Update for 7:20 p.m. ET on April 17: On Monday evening (April 17), SpaceX announced it is now targeting Thursday (April 20) for the next Starship space launch attempt. The launch window opens at 9:28 a.m. EDT (1328 GMT) and closes at 10:30 a.m. EDT (1430 GMT).
SOUTH PADRE ISLAND, Texas — We'll all have to wait a little longer to see the most powerful rocket ever built take flight for the first time.
SpaceX had planned to launch a fully stacked Starship vehicle for the first time ever today (April 17), sending the gigantic spacecraft skyward from its Starbase facility here on South Texas' Gulf Coast.
That didn't happen, however. With just under 9 minutes to go in the countdown, SpaceX announced an issue with the pressurization system on Starship's first stage. Mission controllers then decided to transition today's flight test to a wet dress rehearsal, allowing them to work through the vehicle's pre-flight procedures and learn more about the rocket and its systems.
"The point of the countdown is to allow the teams to progress that T-zero time in a coordinated fashion and really to unveil any issues prior to the ignition sequence. So the countdown did its job today," said SpaceX's Kate Tice during today's launch coverage.
Space X will now wait a minimum of 48 hours before attempting another launch. A new launch time has yet to be announced.
Related: Starship and Super Heavy: SpaceX's deep-space transportation for the moon and Mars
Prior to the announcement that today's attempt would be scrubbed, SpaceX founder and CEO Elon Musk stated via Twitter during the countdown that a "pressurant valve appears to be frozen, so unless it starts operating soon, no launch today."
A pressurant valve appears to be frozen, so unless it starts operating soon, no launch todayApril 17, 2023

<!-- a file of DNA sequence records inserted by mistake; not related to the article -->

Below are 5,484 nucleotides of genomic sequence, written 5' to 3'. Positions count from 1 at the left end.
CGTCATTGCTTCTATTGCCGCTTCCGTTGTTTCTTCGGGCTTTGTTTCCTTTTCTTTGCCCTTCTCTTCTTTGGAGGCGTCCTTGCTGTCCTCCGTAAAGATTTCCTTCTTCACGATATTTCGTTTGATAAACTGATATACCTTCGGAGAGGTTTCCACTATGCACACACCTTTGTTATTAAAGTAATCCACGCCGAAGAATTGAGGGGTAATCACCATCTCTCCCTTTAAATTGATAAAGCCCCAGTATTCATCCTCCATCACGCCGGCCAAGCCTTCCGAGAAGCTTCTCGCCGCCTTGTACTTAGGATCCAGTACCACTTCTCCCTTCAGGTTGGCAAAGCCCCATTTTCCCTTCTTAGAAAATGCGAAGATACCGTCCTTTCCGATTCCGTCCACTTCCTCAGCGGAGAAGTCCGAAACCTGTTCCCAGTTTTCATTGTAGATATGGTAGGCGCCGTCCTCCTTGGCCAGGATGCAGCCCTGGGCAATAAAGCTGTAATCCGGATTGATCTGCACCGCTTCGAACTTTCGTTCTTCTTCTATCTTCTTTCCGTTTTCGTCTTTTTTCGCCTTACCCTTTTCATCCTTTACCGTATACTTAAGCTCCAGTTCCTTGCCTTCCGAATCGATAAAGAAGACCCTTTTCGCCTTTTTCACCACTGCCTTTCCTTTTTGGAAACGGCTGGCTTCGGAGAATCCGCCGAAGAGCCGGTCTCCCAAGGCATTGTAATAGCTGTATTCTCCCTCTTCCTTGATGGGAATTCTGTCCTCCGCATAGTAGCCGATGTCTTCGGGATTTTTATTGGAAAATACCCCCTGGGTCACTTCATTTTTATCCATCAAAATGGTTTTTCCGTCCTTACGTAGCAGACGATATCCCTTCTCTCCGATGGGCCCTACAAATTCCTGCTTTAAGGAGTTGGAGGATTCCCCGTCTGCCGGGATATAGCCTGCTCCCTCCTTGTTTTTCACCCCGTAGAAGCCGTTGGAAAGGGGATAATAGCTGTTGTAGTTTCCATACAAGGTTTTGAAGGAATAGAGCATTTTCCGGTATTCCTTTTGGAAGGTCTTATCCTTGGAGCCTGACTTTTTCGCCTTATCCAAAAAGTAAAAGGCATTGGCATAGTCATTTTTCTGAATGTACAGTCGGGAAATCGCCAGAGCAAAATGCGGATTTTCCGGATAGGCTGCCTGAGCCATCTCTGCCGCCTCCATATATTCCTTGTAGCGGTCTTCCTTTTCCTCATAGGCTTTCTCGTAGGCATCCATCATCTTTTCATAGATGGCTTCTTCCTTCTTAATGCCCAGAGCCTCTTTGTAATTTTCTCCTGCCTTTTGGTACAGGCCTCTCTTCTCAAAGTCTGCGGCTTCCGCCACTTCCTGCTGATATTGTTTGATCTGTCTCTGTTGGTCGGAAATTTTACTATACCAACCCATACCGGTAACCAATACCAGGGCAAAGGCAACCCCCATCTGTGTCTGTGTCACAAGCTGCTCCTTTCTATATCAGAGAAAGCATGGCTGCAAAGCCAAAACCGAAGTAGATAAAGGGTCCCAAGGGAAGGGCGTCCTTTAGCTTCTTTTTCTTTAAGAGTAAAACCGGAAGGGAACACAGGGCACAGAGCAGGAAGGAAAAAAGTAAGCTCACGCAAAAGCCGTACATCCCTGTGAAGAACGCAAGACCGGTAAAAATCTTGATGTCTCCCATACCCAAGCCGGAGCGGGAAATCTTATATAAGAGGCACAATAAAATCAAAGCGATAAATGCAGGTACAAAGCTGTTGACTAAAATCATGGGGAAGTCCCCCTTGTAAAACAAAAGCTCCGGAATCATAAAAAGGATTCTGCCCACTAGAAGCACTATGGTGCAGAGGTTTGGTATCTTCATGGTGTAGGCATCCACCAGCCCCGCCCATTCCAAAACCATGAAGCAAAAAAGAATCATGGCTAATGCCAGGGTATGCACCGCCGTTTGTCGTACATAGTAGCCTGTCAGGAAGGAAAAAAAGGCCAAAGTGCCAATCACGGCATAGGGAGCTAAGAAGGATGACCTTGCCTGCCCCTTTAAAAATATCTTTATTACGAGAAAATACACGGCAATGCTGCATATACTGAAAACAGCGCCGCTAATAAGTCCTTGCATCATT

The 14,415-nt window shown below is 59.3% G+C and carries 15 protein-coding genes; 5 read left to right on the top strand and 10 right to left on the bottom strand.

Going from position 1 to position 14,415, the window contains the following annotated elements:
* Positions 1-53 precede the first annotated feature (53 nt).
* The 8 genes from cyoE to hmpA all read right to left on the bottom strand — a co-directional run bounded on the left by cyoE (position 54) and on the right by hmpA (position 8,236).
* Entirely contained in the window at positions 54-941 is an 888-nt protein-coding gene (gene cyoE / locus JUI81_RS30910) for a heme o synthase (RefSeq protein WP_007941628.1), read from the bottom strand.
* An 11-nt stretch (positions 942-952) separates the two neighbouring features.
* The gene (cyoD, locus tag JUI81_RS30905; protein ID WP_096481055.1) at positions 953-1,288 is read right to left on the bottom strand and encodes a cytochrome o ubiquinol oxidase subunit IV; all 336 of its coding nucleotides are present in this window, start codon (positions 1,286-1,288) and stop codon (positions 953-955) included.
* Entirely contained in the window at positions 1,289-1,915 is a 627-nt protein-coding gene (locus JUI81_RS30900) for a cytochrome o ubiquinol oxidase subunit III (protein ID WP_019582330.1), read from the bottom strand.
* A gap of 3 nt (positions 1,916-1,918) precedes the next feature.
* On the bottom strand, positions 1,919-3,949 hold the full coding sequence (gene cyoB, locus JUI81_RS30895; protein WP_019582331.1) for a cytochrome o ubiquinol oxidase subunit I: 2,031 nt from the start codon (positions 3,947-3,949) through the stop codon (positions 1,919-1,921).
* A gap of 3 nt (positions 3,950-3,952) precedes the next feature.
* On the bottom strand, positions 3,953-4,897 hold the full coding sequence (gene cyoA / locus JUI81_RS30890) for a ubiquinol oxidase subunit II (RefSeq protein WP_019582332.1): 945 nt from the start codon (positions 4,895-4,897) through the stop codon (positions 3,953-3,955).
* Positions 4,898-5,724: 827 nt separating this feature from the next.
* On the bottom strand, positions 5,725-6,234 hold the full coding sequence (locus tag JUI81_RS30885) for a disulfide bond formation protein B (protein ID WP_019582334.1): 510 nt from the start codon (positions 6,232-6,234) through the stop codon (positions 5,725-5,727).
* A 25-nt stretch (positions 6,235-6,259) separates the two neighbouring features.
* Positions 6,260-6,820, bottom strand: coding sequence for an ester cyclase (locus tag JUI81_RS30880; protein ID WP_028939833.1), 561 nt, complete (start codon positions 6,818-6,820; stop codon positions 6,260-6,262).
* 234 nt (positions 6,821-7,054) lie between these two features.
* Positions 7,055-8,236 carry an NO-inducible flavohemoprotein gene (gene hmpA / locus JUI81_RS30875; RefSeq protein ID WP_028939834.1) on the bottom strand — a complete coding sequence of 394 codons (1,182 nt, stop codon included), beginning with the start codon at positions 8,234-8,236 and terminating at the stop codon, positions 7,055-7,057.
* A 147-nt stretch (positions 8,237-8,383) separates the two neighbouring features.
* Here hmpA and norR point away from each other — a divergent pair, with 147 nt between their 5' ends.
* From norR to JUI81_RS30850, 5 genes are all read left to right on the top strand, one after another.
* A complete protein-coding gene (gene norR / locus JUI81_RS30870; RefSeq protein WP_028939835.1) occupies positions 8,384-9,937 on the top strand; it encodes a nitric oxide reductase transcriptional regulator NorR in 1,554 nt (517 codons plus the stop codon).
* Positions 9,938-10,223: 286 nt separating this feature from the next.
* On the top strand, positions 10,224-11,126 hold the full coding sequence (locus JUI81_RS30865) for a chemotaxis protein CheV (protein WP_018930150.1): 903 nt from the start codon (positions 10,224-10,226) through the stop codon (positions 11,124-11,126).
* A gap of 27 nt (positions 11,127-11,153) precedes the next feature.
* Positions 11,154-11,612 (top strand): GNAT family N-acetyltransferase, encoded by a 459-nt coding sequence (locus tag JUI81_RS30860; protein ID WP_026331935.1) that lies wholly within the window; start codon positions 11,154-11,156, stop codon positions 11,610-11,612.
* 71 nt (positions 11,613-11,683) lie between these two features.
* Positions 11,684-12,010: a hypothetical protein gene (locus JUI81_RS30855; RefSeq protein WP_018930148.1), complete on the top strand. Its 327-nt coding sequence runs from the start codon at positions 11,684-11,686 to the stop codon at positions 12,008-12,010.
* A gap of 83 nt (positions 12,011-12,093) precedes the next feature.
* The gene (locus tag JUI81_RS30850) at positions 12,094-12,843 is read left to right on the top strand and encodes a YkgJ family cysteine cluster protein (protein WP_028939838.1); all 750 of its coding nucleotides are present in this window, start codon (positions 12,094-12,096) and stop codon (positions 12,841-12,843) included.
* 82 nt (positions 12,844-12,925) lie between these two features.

SpaceX is developing Starship to take people and cargo to the moon and Mars, and to take over pretty much all of the company's spaceflight portfolio down the road.
The deep-space transportation system consists of a huge first-stage booster called Super Heavy and an upper-stage spacecraft known as Starship. When stacked, the vehicle stands 394 feet (120 meters) tall — higher than any other rocket ever built.
Starship will also be the most powerful rocket in history when it takes flight. Its 33 first-stage Raptor engines will generate 16.5 million pounds of thrust at liftoff, nearly twice as much as the current record holder, NASA's Space Launch System megarocket.
Both of Starship's stages are powered by SpaceX's next-gen Raptor — the upper stage sports six of the engines — and both are designed to be fully and rapidly reusable.
That's the key breakthrough that SpaceX founder and CEO Elon Musk thinks is needed to make the settlement of Mars economically feasible. And Starship shows other hallmarks of a Mars-focused design. For example, its Raptor engines burn liquid oxygen and liquid methane, both of which can be produced on the Red Planet.
Starship won't be going nearly that far on its first space launch, of course. The plan is to bring Super Heavy down in the Gulf of Mexico about eight minutes after launch and send Starship partway around Earth, with a splashdown in the Pacific Ocean near Hawaii.
Mike Wall is the author of "Out There" (Grand Central Publishing, 2018; illustrated by Karl Tate), a book about the search for alien life. Follow him on Twitter @michaeldwall. Follow us on Twitter @Spacedotcom or Facebook.
Seems like Elon is living rent free someone's head. I don't have any issues with NASA except it seems silly to throw away rockets after every launch in 2023.
Wouldn't be surprised, nor should anyone else be surprised, if SX continues to uncover issues and have rockets blow up before perfecting this launch system. If someone calls it "iterative" or what ever, it is no skin off of my back side. I do like RUD I think it is funny.
SpaceX is much more willing to have "failires" that they can learn from. So, they test-fly things much earlier in development processes. Government contractors are always competing for funding among politicians who will use any perceived "failure" as a reason to reducue funding. So, government contractors are focused on "avoiding failure" as a higher priority than "fastest progress".
Comparing the results, SpaceX is definitely faster to achieve successful systems. Comparing costs is harder to do. It is easy to calculate how much money a particular piece of equipment cost to actually build. But, the cost to designing and refining dominate the total cost of new systems. My personal impression is that SpaceX is more cost-effective, too.